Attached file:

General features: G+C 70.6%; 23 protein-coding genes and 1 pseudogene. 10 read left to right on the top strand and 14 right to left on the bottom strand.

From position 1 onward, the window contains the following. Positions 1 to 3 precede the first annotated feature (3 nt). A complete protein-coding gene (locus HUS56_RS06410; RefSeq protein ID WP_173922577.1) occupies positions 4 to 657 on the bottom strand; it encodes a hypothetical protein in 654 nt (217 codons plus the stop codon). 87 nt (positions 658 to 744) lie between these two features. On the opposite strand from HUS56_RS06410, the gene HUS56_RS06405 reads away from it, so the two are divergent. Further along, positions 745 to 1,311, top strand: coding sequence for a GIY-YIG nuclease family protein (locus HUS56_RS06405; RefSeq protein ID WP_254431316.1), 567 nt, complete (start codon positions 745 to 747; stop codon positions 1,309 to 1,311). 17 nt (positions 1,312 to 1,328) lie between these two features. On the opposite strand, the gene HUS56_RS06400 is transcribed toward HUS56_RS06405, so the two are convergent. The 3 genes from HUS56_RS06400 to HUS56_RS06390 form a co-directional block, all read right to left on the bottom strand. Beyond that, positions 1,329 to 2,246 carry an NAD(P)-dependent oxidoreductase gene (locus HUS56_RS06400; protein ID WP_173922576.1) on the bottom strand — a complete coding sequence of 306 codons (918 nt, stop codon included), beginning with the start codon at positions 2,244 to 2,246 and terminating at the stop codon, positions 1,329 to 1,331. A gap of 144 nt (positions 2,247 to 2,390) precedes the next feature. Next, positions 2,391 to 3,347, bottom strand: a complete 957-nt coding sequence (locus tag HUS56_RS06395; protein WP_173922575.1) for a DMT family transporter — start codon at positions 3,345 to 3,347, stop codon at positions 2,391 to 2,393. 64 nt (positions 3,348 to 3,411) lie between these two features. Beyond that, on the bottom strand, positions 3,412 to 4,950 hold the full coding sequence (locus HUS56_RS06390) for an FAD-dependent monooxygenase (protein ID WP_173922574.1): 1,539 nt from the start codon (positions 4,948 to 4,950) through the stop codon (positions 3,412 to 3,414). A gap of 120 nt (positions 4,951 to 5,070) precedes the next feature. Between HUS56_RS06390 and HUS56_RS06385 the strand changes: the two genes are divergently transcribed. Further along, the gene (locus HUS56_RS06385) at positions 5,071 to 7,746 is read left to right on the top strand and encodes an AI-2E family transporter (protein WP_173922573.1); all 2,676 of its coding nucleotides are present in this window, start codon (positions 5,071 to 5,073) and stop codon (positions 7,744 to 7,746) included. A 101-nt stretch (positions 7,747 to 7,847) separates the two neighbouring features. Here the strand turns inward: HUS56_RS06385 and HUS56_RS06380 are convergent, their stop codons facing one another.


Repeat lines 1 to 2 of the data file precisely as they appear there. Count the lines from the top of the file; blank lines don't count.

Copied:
General features: G+C 70.6%; 23 protein-coding genes and 1 pseudogene. 10 read left to right on the top strand and 14 right to left on the bottom strand.

From position 1 onward, the window contains the following. Positions 1 to 3 precede the first annotated feature (3 nt). A complete protein-coding gene (locus HUS56_RS06410; RefSeq protein ID WP_173922577.1) occupies positions 4 to 657 on the bottom strand; it encodes a hypothetical protein in 654 nt (217 codons plus the stop codon). 87 nt (positions 658 to 744) lie between these two features. On the opposite strand from HUS56_RS06410, the gene HUS56_RS06405 reads away from it, so the two are divergent. Further along, positions 745 to 1,311, top strand: coding sequence for a GIY-YIG nuclease family protein (locus HUS56_RS06405; RefSeq protein ID WP_254431316.1), 567 nt, complete (start codon positions 745 to 747; stop codon positions 1,309 to 1,311). 17 nt (positions 1,312 to 1,328) lie between these two features. On the opposite strand, the gene HUS56_RS06400 is transcribed toward HUS56_RS06405, so the two are convergent. The 3 genes from HUS56_RS06400 to HUS56_RS06390 form a co-directional block, all read right to left on the bottom strand. Beyond that, positions 1,329 to 2,246 carry an NAD(P)-dependent oxidoreductase gene (locus HUS56_RS06400; protein ID WP_173922576.1) on the bottom strand — a complete coding sequence of 306 codons (918 nt, stop codon included), beginning with the start codon at positions 2,244 to 2,246 and terminating at the stop codon, positions 1,329 to 1,331. A gap of 144 nt (positions 2,247 to 2,390) precedes the next feature. Next, positions 2,391 to 3,347, bottom strand: a complete 957-nt coding sequence (locus tag HUS56_RS06395; protein WP_173922575.1) for a DMT family transporter — start codon at positions 3,345 to 3,347, stop codon at positions 2,391 to 2,393. 64 nt (positions 3,348 to 3,411) lie between these two features. Beyond that, on the bottom strand, positions 3,412 to 4,950 hold the full coding sequence (locus HUS56_RS06390) for an FAD-dependent monooxygenase (protein ID WP_173922574.1): 1,539 nt from the start codon (positions 4,948 to 4,950) through the stop codon (positions 3,412 to 3,414). A gap of 120 nt (positions 4,951 to 5,070) precedes the next feature. Between HUS56_RS06390 and HUS56_RS06385 the strand changes: the two genes are divergently transcribed. Further along, the gene (locus HUS56_RS06385) at positions 5,071 to 7,746 is read left to right on the top strand and encodes an AI-2E family transporter (protein WP_173922573.1); all 2,676 of its coding nucleotides are present in this window, start codon (positions 5,071 to 5,073) and stop codon (positions 7,744 to 7,746) included. A 101-nt stretch (positions 7,747 to 7,847) separates the two neighbouring features. Here the strand turns inward: HUS56_RS06385 and HUS56_RS06380 are convergent, their stop codons facing one another.